Members of the Fernandeño Tataviam Band of Mission Indians have organized protests and marches decrying the treatment by the Catholic Church towards their ancestors.
The Tataviam, which ranged from the far western San Gabriel Mountains into Tejon Pass, suffered greatly under the Spanish missionaries with physical abuse and forced labor in the construction of Mission San Fernando. The mission replaced their village of (italics) Achoicominga (italics end). Under the mission system, the Tataviam culture and population was nearly wiped out.
It’s a painful history. Recently, the Los Angeles Archdiocese and representatives from area tribes signed what is called 17 Protocols that include “indigenous traditional perspectives.”
The protocols are meant to encourage Native American participation in the planning of liturgies as well as indigenous-themed cultural and educational functions hosted by the archdiocese. The agreement also allows local Native Americans access to traditional ceremonial sites, especially burial areas on the grounds of local missions — which themselves will be required to accommodate tribal members.
Not all tribal members agree with this new found agreement or “trust” the Church, not only because of the past atrocities against indigenous people, but also news about the church covering up its crimes against children.
Two Permanent Reburial Sites
Still, the relationship took a step toward reconciliation on Saturday, Nov. 17, as Church and Tataviam members gathered at the Good Shepherd Cemetery in Lancaster for the dedication of a Tataviam native cemetery, blessing, and reburial of native American bones found at various locations in the tribe’s territory, approximately 150 years ago.
Another ceremony will be held this Saturday, Nov. 24, at the Queen of Heaven Cemetery & Mortuary in Rowland Heights for the Tongva Nation known as the Gabrieleño/Tongva San Gabriel Band of Mission Indians.
“Once California was their land, but today many California tribes have no place to rebury tribal members who have been unearthed due to new construction or returned to the tribes from museums and universities in response to new federal regulations,” said Auxiliary Bishop Edward Clark, who presided over the ceremony.
“Archbishop [Jose] Gomez and the Archdiocese of Los Angeles are honored to respond to the requests of two such Nations on whose traditional lands the Archdiocese was established. Both the Tataviam and Tongva Nations now will have permanent reburial sites in two of our Catholic cemeteries located on their own traditional lands. Having been dislodged from their original burial sites, many of these ancestors now rest securely in peace,” he added.
The ceremony included drumming and singing of Indian Native hymns for the deceased.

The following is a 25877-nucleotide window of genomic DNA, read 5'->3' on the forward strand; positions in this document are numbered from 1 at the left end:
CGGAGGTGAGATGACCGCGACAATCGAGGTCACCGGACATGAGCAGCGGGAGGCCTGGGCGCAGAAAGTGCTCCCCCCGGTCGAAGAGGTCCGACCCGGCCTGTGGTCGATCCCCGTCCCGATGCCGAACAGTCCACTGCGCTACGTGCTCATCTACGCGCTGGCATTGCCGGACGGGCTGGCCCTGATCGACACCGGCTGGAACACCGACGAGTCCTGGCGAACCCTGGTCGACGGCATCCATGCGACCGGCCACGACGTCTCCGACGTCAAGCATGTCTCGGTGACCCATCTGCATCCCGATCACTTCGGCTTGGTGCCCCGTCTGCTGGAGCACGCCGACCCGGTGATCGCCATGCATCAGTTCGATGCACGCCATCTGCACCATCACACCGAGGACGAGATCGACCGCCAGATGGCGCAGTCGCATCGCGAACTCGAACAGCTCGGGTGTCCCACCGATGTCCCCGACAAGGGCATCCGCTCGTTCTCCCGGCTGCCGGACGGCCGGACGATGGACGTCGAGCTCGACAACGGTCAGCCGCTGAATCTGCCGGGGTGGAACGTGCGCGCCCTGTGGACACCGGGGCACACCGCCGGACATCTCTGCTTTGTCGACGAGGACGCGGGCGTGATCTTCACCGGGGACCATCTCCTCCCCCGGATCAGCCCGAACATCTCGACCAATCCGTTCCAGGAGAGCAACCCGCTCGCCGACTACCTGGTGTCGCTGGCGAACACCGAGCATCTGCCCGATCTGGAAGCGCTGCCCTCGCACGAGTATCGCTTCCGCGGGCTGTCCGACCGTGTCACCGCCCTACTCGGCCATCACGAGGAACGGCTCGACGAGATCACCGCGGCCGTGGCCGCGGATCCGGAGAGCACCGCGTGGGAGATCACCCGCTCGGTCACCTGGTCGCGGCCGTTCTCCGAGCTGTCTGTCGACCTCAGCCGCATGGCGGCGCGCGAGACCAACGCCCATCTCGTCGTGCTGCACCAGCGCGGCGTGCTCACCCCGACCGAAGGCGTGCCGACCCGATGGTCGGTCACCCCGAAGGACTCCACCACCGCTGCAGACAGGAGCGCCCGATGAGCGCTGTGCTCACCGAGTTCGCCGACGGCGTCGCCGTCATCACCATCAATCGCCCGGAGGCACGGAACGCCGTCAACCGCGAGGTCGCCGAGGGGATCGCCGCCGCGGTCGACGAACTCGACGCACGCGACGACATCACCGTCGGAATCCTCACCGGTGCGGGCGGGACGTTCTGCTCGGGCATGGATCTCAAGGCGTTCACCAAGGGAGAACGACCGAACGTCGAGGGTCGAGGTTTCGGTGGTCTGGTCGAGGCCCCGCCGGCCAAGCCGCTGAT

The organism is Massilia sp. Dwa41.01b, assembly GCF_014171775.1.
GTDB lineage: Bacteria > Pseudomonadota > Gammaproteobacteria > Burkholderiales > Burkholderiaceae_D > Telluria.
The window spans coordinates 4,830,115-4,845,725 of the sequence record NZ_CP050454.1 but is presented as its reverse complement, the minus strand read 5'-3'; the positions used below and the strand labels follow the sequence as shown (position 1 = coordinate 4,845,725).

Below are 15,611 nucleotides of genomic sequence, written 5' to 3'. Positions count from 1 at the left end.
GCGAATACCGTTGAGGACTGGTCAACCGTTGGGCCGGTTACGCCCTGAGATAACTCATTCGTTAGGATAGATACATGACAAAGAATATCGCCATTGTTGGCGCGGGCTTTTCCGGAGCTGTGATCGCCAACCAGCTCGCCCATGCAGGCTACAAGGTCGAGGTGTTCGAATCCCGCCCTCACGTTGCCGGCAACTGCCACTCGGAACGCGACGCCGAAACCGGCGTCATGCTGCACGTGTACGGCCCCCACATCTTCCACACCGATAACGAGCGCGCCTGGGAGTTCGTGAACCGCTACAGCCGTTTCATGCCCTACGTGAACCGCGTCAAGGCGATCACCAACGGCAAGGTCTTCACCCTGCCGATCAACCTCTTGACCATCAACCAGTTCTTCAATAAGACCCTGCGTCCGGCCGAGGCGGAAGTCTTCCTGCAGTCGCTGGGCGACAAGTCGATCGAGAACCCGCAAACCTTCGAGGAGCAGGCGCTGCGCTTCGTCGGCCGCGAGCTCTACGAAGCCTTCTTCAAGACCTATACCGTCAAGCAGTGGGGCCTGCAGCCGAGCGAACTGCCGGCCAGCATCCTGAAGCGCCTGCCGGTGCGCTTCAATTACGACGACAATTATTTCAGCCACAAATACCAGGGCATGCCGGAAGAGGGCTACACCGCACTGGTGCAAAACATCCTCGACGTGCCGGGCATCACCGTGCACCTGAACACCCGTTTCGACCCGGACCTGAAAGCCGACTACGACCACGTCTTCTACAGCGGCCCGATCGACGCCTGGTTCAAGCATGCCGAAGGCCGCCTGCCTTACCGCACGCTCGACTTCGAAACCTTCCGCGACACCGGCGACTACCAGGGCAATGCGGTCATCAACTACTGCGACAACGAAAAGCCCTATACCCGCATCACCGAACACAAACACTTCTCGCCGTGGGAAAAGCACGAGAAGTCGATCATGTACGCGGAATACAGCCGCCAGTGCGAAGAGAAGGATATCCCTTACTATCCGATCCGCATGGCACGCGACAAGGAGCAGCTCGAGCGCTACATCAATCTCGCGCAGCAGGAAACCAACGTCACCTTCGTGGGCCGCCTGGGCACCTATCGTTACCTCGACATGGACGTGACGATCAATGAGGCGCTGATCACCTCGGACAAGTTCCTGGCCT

“This dedication is important because it’s a repatriation of our ancestral lands. It gives our ancestors, many of whom have been displaced, shelved in Museums, or hoarded in the garages of settling communities, a safe space in the earth to rest,” said Rudy J. Ortega, Jr., Tribal President of the Fernandeño Tataviam Band of Mission Indians in San Fernando.
He noted that the remains were found at multiple locations throughout the San Fernando and Antelope valleys, and belong to 12-14 individuals. Archeologists and anthropologists have confirmed they belong to people who lived in the area occupied by the Tataviam.
“When their [remains were] uncovered near where a village was, and those have been historically mapped and predated before European settlement,” Ortega said.
He added the tribe is checking museums for additional remains that could be buried at the Native cemetery in Lancaster.
While that cemetery is owned by the Archdiocese — and under the Church burial protocols all those interred there were to be blessed — the tribe has jurisdiction over that plot.
“The tribe has its own ceremonies and ritual and they gave back that partial lot entirely for our ancestors,” Ortega said.
In addition, the area surrounding that Native cemetery has been given to the tribe so its members can buy plots there to be buried next to their ancestors.
Ortega said this is the first such instance and it’s a “humongous” step from the Church toward the tribe.
“It’s more [than] amends. They recognize the atrocities that the Church historically has done and now they want to work toward a better relationship with the tribes,” he said.
“It’s of humongous significance to get the Church to waive protocols and procedures, and return partial ancestors’ land to the tribe. It also provides to the tribe, today, a place to rest together in our ancestral lands, in the company of our ancestors, and without the possibility of impending development.”